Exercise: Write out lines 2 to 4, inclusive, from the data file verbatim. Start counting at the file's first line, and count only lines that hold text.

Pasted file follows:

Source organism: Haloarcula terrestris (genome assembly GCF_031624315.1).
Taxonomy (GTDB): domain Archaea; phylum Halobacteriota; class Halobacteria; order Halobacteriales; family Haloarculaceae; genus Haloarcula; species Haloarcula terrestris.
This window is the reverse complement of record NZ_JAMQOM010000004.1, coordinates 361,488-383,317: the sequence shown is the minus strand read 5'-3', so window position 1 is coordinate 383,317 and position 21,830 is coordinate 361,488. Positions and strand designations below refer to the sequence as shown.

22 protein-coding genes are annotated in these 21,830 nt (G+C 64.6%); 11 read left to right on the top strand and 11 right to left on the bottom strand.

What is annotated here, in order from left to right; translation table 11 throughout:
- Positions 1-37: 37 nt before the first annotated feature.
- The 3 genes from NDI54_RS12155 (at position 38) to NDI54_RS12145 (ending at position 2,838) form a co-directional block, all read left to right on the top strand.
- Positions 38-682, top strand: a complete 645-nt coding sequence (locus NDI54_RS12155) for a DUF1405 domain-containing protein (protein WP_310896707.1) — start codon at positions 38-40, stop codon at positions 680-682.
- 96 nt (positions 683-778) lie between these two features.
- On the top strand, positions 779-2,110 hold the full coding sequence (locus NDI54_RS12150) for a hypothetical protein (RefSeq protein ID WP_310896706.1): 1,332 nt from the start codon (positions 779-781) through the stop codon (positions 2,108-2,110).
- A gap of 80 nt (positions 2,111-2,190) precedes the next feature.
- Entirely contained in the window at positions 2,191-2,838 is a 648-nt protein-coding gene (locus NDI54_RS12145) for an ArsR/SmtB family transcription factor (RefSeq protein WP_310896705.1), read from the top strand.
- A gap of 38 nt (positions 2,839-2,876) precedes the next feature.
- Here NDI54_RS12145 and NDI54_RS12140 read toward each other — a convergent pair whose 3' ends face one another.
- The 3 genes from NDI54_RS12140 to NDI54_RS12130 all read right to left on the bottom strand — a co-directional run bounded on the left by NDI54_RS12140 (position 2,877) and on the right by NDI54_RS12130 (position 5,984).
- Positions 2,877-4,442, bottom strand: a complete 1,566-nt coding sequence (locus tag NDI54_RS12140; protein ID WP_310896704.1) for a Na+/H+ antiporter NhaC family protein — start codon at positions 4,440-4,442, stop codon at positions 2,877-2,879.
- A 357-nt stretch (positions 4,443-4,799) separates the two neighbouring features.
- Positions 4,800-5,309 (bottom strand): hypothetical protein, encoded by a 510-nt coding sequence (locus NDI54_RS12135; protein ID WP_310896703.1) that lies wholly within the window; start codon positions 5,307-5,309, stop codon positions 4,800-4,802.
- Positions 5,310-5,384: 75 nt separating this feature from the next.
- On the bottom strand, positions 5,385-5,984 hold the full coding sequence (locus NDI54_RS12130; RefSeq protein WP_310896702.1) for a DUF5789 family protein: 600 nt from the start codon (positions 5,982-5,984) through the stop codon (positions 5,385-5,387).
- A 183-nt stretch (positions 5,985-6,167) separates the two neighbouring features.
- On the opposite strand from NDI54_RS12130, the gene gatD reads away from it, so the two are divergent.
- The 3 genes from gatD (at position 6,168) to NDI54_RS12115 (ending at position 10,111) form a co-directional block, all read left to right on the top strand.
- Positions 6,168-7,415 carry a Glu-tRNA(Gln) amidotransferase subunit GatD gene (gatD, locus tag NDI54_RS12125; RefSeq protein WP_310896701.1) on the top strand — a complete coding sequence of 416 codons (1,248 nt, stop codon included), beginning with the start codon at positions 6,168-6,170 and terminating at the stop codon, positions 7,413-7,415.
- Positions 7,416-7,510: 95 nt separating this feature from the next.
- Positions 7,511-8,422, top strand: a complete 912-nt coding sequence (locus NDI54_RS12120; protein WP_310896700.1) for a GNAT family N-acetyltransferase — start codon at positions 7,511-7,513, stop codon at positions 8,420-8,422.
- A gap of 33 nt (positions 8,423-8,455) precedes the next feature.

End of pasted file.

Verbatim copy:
Taxonomy (GTDB): domain Archaea; phylum Halobacteriota; class Halobacteria; order Halobacteriales; family Haloarculaceae; genus Haloarcula; species Haloarcula terrestris.
This window is the reverse complement of record NZ_JAMQOM010000004.1, coordinates 361,488-383,317: the sequence shown is the minus strand read 5'-3', so window position 1 is coordinate 383,317 and position 21,830 is coordinate 361,488. Positions and strand designations below refer to the sequence as shown.

22 protein-coding genes are annotated in these 21,830 nt (G+C 64.6%); 11 read left to right on the top strand and 11 right to left on the bottom strand.